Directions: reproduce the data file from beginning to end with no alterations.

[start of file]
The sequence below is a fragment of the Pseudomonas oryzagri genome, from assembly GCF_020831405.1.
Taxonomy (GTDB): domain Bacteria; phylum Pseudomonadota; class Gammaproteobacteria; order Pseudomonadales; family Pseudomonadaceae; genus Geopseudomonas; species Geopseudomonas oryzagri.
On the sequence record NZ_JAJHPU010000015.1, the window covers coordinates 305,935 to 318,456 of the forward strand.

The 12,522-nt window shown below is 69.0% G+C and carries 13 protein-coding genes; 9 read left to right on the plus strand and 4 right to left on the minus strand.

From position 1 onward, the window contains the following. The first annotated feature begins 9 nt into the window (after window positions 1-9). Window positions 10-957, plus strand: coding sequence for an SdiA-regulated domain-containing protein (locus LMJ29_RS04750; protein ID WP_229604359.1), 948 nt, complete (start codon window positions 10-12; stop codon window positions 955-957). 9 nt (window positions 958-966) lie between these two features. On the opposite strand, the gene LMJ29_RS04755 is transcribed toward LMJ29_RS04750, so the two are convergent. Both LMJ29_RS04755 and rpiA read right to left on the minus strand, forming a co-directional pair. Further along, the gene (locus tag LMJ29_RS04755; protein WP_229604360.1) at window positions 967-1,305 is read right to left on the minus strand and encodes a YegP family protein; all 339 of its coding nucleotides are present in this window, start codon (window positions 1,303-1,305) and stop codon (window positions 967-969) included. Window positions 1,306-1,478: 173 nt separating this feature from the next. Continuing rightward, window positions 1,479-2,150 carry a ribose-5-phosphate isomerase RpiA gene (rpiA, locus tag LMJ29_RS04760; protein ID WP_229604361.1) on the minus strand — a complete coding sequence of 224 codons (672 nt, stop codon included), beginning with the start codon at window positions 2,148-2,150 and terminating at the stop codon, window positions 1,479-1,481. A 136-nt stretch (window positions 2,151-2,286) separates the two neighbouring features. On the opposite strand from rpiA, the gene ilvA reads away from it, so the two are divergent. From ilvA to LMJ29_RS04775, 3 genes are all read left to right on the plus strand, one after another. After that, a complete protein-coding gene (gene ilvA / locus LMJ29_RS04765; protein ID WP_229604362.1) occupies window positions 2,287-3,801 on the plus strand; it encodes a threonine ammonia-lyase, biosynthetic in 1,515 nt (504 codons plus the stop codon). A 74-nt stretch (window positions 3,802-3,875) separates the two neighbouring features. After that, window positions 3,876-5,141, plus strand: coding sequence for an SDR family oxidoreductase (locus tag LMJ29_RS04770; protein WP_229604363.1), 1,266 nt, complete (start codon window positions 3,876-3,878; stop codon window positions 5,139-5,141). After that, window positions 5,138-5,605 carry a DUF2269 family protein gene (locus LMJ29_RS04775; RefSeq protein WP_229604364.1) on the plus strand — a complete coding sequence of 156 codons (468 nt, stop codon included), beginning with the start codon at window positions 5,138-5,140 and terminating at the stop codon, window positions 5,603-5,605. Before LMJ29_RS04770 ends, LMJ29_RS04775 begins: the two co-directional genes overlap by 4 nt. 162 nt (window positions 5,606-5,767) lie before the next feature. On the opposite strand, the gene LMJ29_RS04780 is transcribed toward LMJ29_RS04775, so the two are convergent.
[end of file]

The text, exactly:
The sequence below is a fragment of the Pseudomonas oryzagri genome, from assembly GCF_020831405.1.
Taxonomy (GTDB): domain Bacteria; phylum Pseudomonadota; class Gammaproteobacteria; order Pseudomonadales; family Pseudomonadaceae; genus Geopseudomonas; species Geopseudomonas oryzagri.
On the sequence record NZ_JAJHPU010000015.1, the window covers coordinates 305,935 to 318,456 of the forward strand.

The 12,522-nt window shown below is 69.0% G+C and carries 13 protein-coding genes; 9 read left to right on the plus strand and 4 right to left on the minus strand.

From position 1 onward, the window contains the following. The first annotated feature begins 9 nt into the window (after window positions 1-9). Window positions 10-957, plus strand: coding sequence for an SdiA-regulated domain-containing protein (locus LMJ29_RS04750; protein ID WP_229604359.1), 948 nt, complete (start codon window positions 10-12; stop codon window positions 955-957). 9 nt (window positions 958-966) lie between these two features. On the opposite strand, the gene LMJ29_RS04755 is transcribed toward LMJ29_RS04750, so the two are convergent. Both LMJ29_RS04755 and rpiA read right to left on the minus strand, forming a co-directional pair. Further along, the gene (locus tag LMJ29_RS04755; protein WP_229604360.1) at window positions 967-1,305 is read right to left on the minus strand and encodes a YegP family protein; all 339 of its coding nucleotides are present in this window, start codon (window positions 1,303-1,305) and stop codon (window positions 967-969) included. Window positions 1,306-1,478: 173 nt separating this feature from the next. Continuing rightward, window positions 1,479-2,150 carry a ribose-5-phosphate isomerase RpiA gene (rpiA, locus tag LMJ29_RS04760; protein ID WP_229604361.1) on the minus strand — a complete coding sequence of 224 codons (672 nt, stop codon included), beginning with the start codon at window positions 2,148-2,150 and terminating at the stop codon, window positions 1,479-1,481. A 136-nt stretch (window positions 2,151-2,286) separates the two neighbouring features. On the opposite strand from rpiA, the gene ilvA reads away from it, so the two are divergent. From ilvA to LMJ29_RS04775, 3 genes are all read left to right on the plus strand, one after another. After that, a complete protein-coding gene (gene ilvA / locus LMJ29_RS04765; protein ID WP_229604362.1) occupies window positions 2,287-3,801 on the plus strand; it encodes a threonine ammonia-lyase, biosynthetic in 1,515 nt (504 codons plus the stop codon). A 74-nt stretch (window positions 3,802-3,875) separates the two neighbouring features. After that, window positions 3,876-5,141, plus strand: coding sequence for an SDR family oxidoreductase (locus tag LMJ29_RS04770; protein WP_229604363.1), 1,266 nt, complete (start codon window positions 3,876-3,878; stop codon window positions 5,139-5,141). After that, window positions 5,138-5,605 carry a DUF2269 family protein gene (locus LMJ29_RS04775; RefSeq protein WP_229604364.1) on the plus strand — a complete coding sequence of 156 codons (468 nt, stop codon included), beginning with the start codon at window positions 5,138-5,140 and terminating at the stop codon, window positions 5,603-5,605. Before LMJ29_RS04770 ends, LMJ29_RS04775 begins: the two co-directional genes overlap by 4 nt. 162 nt (window positions 5,606-5,767) lie before the next feature. On the opposite strand, the gene LMJ29_RS04780 is transcribed toward LMJ29_RS04775, so the two are convergent.